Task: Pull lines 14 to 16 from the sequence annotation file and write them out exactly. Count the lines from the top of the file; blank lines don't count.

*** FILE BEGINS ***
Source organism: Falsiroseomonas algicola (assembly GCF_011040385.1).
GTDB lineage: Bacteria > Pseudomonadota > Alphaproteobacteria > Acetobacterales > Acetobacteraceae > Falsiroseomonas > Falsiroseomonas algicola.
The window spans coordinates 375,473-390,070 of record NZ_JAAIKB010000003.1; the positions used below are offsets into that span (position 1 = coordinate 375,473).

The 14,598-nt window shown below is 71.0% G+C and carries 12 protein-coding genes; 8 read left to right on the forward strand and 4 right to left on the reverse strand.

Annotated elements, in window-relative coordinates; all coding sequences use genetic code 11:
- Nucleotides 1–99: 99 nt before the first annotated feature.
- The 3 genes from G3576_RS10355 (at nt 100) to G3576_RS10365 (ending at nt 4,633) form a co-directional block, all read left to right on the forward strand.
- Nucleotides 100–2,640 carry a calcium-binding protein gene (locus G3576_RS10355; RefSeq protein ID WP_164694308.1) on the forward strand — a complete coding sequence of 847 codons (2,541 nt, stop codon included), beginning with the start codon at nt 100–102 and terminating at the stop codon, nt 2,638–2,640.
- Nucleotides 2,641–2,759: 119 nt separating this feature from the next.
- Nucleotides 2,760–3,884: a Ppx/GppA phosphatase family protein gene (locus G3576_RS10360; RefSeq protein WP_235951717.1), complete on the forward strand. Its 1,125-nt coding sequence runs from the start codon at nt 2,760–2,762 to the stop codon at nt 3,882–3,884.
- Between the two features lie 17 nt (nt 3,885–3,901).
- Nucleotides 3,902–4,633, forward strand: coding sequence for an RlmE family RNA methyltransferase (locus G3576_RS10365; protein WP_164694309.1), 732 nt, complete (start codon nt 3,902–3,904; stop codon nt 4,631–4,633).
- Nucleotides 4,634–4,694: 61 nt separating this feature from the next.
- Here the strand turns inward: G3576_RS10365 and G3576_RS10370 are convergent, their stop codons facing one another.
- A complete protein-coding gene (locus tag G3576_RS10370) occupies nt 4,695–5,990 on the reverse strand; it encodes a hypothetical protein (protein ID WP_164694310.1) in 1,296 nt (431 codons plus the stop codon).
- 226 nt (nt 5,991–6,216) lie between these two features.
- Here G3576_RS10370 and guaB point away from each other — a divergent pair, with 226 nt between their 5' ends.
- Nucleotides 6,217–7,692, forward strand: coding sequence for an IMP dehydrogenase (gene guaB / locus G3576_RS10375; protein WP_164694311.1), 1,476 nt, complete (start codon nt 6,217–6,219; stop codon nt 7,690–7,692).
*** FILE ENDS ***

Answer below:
- Here the strand turns inward: G3576_RS10365 and G3576_RS10370 are convergent, their stop codons facing one another.
- A complete protein-coding gene (locus tag G3576_RS10370) occupies nt 4,695–5,990 on the reverse strand; it encodes a hypothetical protein (protein ID WP_164694310.1) in 1,296 nt (431 codons plus the stop codon).
- 226 nt (nt 5,991–6,216) lie between these two features.